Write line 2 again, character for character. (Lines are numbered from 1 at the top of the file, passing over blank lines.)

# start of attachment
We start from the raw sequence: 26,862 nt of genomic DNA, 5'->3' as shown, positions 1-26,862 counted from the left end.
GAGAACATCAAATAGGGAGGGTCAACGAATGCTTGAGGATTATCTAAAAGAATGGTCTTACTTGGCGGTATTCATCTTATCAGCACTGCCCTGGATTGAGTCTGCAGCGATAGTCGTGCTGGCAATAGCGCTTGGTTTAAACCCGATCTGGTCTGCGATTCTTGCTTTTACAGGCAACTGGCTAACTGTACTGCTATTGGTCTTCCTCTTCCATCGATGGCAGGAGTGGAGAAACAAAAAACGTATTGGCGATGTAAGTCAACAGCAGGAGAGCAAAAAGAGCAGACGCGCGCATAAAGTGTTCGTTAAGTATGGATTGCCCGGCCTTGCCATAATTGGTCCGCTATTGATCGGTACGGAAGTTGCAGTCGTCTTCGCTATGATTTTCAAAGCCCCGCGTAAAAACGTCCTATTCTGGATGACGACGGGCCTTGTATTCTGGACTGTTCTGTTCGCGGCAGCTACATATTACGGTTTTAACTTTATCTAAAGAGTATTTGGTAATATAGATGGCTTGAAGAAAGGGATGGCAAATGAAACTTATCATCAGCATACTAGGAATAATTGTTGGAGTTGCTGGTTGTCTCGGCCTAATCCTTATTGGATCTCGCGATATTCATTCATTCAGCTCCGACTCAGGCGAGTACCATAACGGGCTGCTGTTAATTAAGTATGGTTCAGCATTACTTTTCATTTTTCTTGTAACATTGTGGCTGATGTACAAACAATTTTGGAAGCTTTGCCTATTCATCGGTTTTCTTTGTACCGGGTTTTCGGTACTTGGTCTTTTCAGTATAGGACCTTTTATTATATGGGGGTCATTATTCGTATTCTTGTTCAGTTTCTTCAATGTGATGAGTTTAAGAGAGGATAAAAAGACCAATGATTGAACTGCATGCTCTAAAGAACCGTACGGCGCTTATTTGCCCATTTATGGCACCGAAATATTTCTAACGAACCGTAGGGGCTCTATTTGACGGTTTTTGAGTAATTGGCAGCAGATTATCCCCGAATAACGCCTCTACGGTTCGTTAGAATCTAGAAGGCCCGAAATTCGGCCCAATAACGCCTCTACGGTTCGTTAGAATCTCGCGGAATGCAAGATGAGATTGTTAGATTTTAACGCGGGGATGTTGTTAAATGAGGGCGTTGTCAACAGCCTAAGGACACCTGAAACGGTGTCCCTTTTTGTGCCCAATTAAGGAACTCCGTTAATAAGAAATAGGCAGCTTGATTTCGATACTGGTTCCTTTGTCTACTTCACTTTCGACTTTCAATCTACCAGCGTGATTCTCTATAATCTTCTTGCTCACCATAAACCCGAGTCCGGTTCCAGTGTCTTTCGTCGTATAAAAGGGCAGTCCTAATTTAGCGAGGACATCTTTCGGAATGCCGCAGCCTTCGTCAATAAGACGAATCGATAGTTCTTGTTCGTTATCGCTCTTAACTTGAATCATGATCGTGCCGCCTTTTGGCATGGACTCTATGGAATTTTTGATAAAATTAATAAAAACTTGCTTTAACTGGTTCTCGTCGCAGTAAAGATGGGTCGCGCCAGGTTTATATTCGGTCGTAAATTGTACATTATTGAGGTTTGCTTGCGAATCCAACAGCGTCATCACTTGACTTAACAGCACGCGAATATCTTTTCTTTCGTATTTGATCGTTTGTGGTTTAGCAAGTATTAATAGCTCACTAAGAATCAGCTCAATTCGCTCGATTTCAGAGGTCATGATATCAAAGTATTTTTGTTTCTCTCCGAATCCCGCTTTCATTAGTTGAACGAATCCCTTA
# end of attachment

GAGAACATCAAATAGGGAGGGTCAACGAATGCTTGAGGATTATCTAAAAGAATGGTCTTACTTGGCGGTATTCATCTTATCAGCACTGCCCTGGATTGAGTCTGCAGCGATAGTCGTGCTGGCAATAGCGCTTGGTTTAAACCCGATCTGGTCTGCGATTCTTGCTTTTACAGGCAACTGGCTAACTGTACTGCTATTGGTCTTCCTCTTCCATCGATGGCAGGAGTGGAGAAACAAAAAACGTATTGGCGATGTAAGTCAACAGCAGGAGAGCAAAAAGAGCAGACGCGCGCATAAAGTGTTCGTTAAGTATGGATTGCCCGGCCTTGCCATAATTGGTCCGCTATTGATCGGTACGGAAGTTGCAGTCGTCTTCGCTATGATTTTCAAAGCCCCGCGTAAAAACGTCCTATTCTGGATGACGACGGGCCTTGTATTCTGGACTGTTCTGTTCGCGGCAGCTACATATTACGGTTTTAACTTTATCTAAAGAGTATTTGGTAATATAGATGGCTTGAAGAAAGGGATGGCAAATGAAACTTATCATCAGCATACTAGGAATAATTGTTGGAGTTGCTGGTTGTCTCGGCCTAATCCTTATTGGATCTCGCGATATTCATTCATTCAGCTCCGACTCAGGCGAGTACCATAACGGGCTGCTGTTAATTAAGTATGGTTCAGCATTACTTTTCATTTTTCTTGTAACATTGTGGCTGATGTACAAACAATTTTGGAAGCTTTGCCTATTCATCGGTTTTCTTTGTACCGGGTTTTCGGTACTTGGTCTTTTCAGTATAGGACCTTTTATTATATGGGGGTCATTATTCGTATTCTTGTTCAGTTTCTTCAATGTGATGAGTTTAAGAGAGGATAAAAAGACCAATGATTGAACTGCATGCTCTAAAGAACCGTACGGCGCTTATTTGCCCATTTATGGCACCGAAATATTTCTAACGAACCGTAGGGGCTCTATTTGACGGTTTTTGAGTAATTGGCAGCAGATTATCCCCGAATAACGCCTCTACGGTTCGTTAGAATCTAGAAGGCCCGAAATTCGGCCCAATAACGCCTCTACGGTTCGTTAGAATCTCGCGGAATGCAAGATGAGATTGTTAGATTTTAACGCGGGGATGTTGTTAAATGAGGGCGTTGTCAACAGCCTAAGGACACCTGAAACGGTGTCCCTTTTTGTGCCCAATTAAGGAACTCCGTTAATAAGAAATAGGCAGCTTGATTTCGATACTGGTTCCTTTGTCTACTTCACTTTCGACTTTCAATCTACCAGCGTGATTCTCTATAATCTTCTTGCTCACCATAAACCCGAGTCCGGTTCCAGTGTCTTTCGTCGTATAAAAGGGCAGTCCTAATTTAGCGAGGACATCTTTCGGAATGCCGCAGCCTTCGTCAATAAGACGAATCGATAGTTCTTGTTCGTTATCGCTCTTAACTTGAATCATGATCGTGCCGCCTTTTGGCATGGACTCTATGGAATTTTTGATAAAATTAATAAAAACTTGCTTTAACTGGTTCTCGTCGCAGTAAAGATGGGTCGCGCCAGGTTTATATTCGGTCGTAAATTGTACATTATTGAGGTTTGCTTGCGAATCCAACAGCGTCATCACTTGACTTAACAGCACGCGAATATCTTTTCTTTCGTATTTGATCGTTTGTGGTTTAGCAAGTATTAATAGCTCACTAAGAATCAGCTCAATTCGCTCGATTTCAGAGGTCATGATATCAAAGTATTTTTGTTTCTCTCCGAATCCCGCTTTCATTAGTTGAACGAATCCCTTA